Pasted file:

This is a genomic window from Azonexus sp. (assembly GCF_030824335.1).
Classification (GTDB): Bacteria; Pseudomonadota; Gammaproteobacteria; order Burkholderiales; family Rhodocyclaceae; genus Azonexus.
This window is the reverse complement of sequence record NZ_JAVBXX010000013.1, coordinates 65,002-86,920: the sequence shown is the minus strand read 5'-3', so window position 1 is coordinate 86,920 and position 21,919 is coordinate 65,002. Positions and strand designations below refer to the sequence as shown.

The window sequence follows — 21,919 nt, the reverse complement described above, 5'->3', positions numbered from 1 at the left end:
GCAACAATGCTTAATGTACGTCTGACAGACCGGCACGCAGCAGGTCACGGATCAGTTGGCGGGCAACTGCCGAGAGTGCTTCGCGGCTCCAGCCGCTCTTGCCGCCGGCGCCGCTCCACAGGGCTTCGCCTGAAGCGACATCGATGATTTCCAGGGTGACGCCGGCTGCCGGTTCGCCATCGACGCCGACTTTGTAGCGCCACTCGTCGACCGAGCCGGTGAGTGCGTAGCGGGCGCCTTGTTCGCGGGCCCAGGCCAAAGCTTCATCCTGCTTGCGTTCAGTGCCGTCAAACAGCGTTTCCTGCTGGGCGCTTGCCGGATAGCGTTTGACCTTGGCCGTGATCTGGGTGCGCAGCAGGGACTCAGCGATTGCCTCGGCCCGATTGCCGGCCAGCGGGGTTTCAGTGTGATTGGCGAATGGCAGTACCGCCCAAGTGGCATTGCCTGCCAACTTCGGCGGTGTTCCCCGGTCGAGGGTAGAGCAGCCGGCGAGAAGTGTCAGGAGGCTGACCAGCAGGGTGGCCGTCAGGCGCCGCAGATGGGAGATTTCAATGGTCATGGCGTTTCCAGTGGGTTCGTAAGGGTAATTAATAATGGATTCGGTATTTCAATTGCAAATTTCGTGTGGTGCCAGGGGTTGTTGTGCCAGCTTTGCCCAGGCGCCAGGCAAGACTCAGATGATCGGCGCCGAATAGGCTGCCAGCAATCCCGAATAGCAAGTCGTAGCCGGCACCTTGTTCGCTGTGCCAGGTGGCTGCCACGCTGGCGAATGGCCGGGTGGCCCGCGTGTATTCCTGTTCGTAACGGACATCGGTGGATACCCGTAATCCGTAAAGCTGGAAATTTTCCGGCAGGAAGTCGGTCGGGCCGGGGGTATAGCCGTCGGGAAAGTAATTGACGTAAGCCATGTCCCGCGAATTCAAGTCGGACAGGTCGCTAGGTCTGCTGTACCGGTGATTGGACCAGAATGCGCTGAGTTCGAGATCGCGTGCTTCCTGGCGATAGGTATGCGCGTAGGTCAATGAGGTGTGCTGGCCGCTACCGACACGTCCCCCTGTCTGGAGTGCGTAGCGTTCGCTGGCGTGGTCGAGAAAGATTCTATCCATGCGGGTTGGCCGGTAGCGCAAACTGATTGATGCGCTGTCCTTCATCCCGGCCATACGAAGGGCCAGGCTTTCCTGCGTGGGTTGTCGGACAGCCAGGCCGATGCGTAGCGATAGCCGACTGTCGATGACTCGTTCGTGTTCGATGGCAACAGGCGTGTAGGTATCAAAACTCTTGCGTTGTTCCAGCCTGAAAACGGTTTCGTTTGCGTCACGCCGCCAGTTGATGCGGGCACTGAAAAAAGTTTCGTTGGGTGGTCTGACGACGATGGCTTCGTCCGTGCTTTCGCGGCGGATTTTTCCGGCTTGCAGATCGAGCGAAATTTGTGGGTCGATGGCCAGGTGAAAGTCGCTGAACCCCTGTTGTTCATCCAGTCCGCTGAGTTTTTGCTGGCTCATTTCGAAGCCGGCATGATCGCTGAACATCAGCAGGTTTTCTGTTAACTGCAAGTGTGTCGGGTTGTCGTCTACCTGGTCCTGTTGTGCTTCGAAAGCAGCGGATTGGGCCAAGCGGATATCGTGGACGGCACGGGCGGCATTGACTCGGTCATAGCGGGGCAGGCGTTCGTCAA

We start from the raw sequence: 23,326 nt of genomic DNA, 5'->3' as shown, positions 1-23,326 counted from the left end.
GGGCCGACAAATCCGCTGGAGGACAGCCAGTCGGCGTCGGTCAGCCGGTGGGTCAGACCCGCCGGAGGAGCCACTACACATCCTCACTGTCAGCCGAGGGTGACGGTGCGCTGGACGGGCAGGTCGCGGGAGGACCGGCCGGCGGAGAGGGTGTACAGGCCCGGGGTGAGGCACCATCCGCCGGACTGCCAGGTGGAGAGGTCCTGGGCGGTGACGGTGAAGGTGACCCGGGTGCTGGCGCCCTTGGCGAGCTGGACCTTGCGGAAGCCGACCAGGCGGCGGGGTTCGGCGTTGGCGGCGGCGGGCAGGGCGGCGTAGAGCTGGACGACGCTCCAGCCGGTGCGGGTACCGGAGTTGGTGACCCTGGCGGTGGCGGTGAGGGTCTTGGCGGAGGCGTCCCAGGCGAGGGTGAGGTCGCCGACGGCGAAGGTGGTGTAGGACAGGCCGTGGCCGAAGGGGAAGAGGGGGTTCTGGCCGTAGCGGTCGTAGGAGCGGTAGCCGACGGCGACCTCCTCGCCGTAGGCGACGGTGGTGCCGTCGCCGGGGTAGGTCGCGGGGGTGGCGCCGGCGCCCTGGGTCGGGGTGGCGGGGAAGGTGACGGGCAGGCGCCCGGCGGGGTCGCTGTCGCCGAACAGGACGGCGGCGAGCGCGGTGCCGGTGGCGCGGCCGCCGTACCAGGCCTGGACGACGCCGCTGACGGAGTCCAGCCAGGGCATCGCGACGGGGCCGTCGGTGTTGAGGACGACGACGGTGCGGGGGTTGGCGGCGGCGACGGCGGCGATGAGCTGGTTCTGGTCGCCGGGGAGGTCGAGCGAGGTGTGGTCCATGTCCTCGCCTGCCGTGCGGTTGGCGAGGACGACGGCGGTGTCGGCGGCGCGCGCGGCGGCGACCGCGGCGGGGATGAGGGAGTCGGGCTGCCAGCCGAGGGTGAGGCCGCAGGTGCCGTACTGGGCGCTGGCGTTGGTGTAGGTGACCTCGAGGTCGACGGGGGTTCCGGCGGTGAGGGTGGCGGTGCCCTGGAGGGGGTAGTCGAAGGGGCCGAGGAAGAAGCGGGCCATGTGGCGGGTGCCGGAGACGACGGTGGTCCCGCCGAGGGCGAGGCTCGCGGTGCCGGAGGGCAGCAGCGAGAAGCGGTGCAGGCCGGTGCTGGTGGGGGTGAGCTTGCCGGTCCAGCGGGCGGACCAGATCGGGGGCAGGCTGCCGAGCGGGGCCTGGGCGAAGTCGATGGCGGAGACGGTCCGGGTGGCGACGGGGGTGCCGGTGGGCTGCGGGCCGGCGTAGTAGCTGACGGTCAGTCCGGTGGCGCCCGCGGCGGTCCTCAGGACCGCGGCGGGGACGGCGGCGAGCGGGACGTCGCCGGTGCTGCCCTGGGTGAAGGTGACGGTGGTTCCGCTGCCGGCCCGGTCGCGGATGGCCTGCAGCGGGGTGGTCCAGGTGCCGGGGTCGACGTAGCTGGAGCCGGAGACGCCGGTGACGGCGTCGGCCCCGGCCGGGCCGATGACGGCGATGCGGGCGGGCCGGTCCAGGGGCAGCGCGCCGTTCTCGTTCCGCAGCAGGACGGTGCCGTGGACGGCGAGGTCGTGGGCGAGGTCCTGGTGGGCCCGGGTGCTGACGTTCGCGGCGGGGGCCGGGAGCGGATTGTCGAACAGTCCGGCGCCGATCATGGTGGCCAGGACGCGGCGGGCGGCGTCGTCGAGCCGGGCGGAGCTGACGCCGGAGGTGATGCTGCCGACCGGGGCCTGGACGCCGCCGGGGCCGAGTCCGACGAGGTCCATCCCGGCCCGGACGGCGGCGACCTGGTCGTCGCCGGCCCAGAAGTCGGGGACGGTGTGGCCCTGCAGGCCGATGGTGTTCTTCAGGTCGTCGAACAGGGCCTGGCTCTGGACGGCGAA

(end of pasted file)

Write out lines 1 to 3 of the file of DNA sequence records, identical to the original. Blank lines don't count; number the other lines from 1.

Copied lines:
This is a genomic window from Azonexus sp. (assembly GCF_030824335.1).
Classification (GTDB): Bacteria; Pseudomonadota; Gammaproteobacteria; order Burkholderiales; family Rhodocyclaceae; genus Azonexus.
This window is the reverse complement of sequence record NZ_JAVBXX010000013.1, coordinates 65,002-86,920: the sequence shown is the minus strand read 5'-3', so window position 1 is coordinate 86,920 and position 21,919 is coordinate 65,002. Positions and strand designations below refer to the sequence as shown.